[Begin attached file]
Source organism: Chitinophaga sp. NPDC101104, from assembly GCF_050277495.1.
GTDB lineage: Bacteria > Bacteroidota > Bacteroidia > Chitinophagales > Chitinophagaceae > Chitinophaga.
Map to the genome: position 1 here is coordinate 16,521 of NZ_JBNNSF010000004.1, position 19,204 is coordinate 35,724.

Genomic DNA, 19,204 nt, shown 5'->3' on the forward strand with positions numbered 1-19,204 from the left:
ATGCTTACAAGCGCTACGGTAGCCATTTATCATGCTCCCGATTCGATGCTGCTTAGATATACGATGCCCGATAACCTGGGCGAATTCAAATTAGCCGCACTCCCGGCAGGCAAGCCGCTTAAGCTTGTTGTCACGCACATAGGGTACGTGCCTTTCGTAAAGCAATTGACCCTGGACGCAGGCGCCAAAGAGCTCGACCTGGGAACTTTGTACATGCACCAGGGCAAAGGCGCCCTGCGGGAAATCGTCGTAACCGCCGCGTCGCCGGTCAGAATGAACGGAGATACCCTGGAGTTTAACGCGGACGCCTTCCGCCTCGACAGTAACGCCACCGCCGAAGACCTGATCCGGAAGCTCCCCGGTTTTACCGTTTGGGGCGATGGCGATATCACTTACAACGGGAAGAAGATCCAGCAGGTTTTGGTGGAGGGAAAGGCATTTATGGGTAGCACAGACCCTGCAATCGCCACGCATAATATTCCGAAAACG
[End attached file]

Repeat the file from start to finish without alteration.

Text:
Source organism: Chitinophaga sp. NPDC101104, from assembly GCF_050277495.1.
GTDB lineage: Bacteria > Bacteroidota > Bacteroidia > Chitinophagales > Chitinophagaceae > Chitinophaga.
Map to the genome: position 1 here is coordinate 16,521 of NZ_JBNNSF010000004.1, position 19,204 is coordinate 35,724.

Genomic DNA, 19,204 nt, shown 5'->3' on the forward strand with positions numbered 1-19,204 from the left:
ATGCTTACAAGCGCTACGGTAGCCATTTATCATGCTCCCGATTCGATGCTGCTTAGATATACGATGCCCGATAACCTGGGCGAATTCAAATTAGCCGCACTCCCGGCAGGCAAGCCGCTTAAGCTTGTTGTCACGCACATAGGGTACGTGCCTTTCGTAAAGCAATTGACCCTGGACGCAGGCGCCAAAGAGCTCGACCTGGGAACTTTGTACATGCACCAGGGCAAAGGCGCCCTGCGGGAAATCGTCGTAACCGCCGCGTCGCCGGTCAGAATGAACGGAGATACCCTGGAGTTTAACGCGGACGCCTTCCGCCTCGACAGTAACGCCACCGCCGAAGACCTGATCCGGAAGCTCCCCGGTTTTACCGTTTGGGGCGATGGCGATATCACTTACAACGGGAAGAAGATCCAGCAGGTTTTGGTGGAGGGAAAGGCATTTATGGGTAGCACAGACCCTGCAATCGCCACGCATAATATTCCGAAAACG